# Functions

**4 Basic Concepts You Need To Learn About Functions**

Basically there are four concepts you need to master in this chapter:

**Relations****Functions****Composite Functions****Inverse Functions**

**Relations**

**Example 1: P is the set of positive even number less than 10.**

** Answer: P = {2,4,6,8}**

It could be explained that the** elements** for the set of { 2,4,6,8 } shared the

**of positive even number which is less than 10.**

*common characteristics*We can say that

relationsexist between set X and Y, when elements of set X was mapped to elements of set Y.

- Set
**X**is the**domain**of the relation, and 1,2,3 is the**object** - Set
**Y**is the**codomain**of the relation, and 1,4,9 is the**image** - The
**range**is the subset of codomain which contains all the images that have been mapped, in this case the range = {1,4,9} - We can also write it as a
**set of ordered pairs**= {(1,1),(2,4),(3,9)} - or represent the relation using a
**graph**as below:

There are **four** types of relations:

**1 to 1 –**1 object being mapped to 1 image

**1 to many**– at least 1 object having*more than 1 image (1 object to many images)*

**many to 1**–*more than 1 object*being mapped to same image (*many objects to 1 image*)**many to many**– at least 1 object having more than 1 image, and more than 1 object being mapped to the same image. (*many objects to many images or vice versa*)

**Functions**

**Example 2 : f (x) –> ****x ^{2 }**

**OR f(x) = x**

^{2 }We can explain the function by using diagram above. A function f take x=3 as input and output as 9. In short, Function f which is x^{2} can be treated as a “**machine**” that converts the input (3) into the output (9).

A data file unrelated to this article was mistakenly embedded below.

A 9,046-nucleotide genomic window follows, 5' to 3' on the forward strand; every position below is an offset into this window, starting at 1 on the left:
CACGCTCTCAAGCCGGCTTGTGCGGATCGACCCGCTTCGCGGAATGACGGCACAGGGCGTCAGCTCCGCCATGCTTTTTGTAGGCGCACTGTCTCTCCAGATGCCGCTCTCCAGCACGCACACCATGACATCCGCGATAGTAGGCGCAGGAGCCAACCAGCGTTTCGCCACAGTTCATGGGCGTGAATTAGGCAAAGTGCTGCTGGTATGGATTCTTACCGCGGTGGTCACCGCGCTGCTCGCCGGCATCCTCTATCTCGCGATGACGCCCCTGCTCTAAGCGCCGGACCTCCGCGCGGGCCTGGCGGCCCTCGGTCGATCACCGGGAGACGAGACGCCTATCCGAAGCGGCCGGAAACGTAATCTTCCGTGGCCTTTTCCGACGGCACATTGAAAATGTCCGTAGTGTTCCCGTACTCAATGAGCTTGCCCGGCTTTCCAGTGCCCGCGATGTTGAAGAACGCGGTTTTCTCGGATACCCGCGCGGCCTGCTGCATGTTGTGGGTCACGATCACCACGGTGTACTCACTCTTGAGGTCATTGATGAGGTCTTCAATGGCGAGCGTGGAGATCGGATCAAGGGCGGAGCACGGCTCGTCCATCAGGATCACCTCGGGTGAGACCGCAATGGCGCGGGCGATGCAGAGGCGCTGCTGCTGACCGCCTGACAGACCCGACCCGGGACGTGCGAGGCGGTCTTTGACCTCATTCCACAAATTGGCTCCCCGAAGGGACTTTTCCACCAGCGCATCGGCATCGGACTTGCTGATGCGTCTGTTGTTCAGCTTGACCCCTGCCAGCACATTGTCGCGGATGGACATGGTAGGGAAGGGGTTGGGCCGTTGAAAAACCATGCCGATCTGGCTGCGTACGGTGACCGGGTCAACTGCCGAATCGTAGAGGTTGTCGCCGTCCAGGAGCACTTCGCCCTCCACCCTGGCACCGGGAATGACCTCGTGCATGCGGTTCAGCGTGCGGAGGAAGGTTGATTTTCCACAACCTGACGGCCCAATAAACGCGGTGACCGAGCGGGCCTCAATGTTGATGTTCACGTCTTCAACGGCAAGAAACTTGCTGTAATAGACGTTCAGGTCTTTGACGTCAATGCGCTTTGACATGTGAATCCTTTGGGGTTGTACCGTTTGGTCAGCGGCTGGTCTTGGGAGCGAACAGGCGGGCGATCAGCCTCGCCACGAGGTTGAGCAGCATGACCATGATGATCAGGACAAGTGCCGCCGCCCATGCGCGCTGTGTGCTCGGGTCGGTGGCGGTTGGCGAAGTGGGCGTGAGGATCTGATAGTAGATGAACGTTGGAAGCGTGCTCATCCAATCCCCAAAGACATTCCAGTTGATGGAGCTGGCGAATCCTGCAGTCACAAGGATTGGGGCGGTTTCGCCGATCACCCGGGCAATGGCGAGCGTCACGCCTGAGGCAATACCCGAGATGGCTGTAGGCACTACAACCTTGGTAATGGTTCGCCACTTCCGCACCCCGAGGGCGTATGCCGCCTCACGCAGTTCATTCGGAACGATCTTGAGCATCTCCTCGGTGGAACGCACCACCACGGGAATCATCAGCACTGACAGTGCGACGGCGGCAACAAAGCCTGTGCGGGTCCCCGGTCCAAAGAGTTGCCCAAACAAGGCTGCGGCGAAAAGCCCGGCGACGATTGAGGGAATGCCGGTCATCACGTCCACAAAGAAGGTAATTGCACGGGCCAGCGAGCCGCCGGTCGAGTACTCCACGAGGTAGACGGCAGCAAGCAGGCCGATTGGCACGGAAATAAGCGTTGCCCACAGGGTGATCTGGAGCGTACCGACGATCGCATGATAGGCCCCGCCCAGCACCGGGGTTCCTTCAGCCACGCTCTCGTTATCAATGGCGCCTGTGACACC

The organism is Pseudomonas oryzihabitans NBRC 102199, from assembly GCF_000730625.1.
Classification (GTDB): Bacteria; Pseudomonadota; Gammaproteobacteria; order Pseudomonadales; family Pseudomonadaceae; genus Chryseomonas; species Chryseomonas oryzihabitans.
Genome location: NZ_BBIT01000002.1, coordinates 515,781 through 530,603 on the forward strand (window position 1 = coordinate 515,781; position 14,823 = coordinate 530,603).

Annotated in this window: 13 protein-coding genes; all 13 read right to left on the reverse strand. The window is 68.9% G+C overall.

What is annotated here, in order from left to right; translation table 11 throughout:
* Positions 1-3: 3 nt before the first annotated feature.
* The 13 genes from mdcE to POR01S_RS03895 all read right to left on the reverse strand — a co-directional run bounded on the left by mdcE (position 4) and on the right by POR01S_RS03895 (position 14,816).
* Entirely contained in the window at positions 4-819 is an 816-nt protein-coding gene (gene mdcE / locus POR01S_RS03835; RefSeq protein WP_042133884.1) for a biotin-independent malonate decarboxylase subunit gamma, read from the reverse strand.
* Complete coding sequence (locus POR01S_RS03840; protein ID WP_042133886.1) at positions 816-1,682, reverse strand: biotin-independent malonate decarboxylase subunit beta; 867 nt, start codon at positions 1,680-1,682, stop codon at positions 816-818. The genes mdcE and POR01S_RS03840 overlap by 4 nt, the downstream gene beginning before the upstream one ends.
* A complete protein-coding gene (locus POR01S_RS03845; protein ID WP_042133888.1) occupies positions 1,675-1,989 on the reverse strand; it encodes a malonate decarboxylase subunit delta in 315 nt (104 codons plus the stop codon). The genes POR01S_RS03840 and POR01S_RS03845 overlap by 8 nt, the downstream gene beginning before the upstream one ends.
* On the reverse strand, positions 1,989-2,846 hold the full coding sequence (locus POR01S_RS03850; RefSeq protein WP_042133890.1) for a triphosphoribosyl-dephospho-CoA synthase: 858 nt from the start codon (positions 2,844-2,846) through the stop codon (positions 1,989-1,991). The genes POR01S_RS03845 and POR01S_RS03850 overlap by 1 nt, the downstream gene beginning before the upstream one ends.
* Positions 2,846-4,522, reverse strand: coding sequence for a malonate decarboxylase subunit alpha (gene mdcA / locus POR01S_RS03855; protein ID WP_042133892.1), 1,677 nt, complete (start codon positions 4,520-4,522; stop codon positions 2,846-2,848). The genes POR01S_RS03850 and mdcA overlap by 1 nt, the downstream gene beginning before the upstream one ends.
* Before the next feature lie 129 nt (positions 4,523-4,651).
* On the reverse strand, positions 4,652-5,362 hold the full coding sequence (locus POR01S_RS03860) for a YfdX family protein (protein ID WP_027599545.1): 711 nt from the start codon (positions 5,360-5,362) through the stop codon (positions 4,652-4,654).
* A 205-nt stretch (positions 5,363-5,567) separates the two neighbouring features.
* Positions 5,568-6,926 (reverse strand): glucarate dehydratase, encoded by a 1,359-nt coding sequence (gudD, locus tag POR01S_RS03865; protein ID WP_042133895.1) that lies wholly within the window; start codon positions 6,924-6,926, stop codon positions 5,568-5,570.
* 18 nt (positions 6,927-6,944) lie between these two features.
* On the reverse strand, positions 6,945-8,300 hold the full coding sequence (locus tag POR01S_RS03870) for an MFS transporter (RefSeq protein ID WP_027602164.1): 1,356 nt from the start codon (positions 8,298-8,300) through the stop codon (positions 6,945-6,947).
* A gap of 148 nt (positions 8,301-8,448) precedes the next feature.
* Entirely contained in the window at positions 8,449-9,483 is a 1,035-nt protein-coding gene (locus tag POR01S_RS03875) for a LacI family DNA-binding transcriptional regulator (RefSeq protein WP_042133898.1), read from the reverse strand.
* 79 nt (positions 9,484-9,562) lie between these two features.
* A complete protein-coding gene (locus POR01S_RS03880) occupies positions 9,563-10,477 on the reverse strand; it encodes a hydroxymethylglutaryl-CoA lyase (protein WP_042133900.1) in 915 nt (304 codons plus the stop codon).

Only

1 to 1andmany to 1relations are functions

**Composite Functions**

Composite functions could be explained as two functions f and g being combined, and become g[f(x)]. Refer diagram above, it can be visualized as the combination of two “machines”. The first “machine” takes input *x* and outputs *f*(*x*). The second “machine” takes *f*(*x*) and outputs *g*(*f*(*x*)).

In this case,** 3 –> [machine 1] –> 9 –> [machine 2] ****–> 10**

From the diagram, we know that **f (x) –> x ^{2} **and

**g(x) –> x + 1,**so we can find out the composite function of

**gf**as below:

**gf(x) = g[f(x)]**

** = g(x ^{2} )**

**= x**

^{2}+ 1if 3 given as the input (x=3), then

gf(3) = 3** ^{2} **+ 1

=

**10**

**Inverse Functions**

If given a function f(x) = y, then the inverse function is f ^{-1 }(y) = x.

We will discuss some of the questions which are commonly come out in the SPM exam in the topic **SPM Questions for Functions**.

Posted on 02/06/2011, in Functions, SPM Additional Maths and tagged Additional Mathematics, chapter 1 - functions, Form4, SPM. Bookmark the permalink. Leave a comment.

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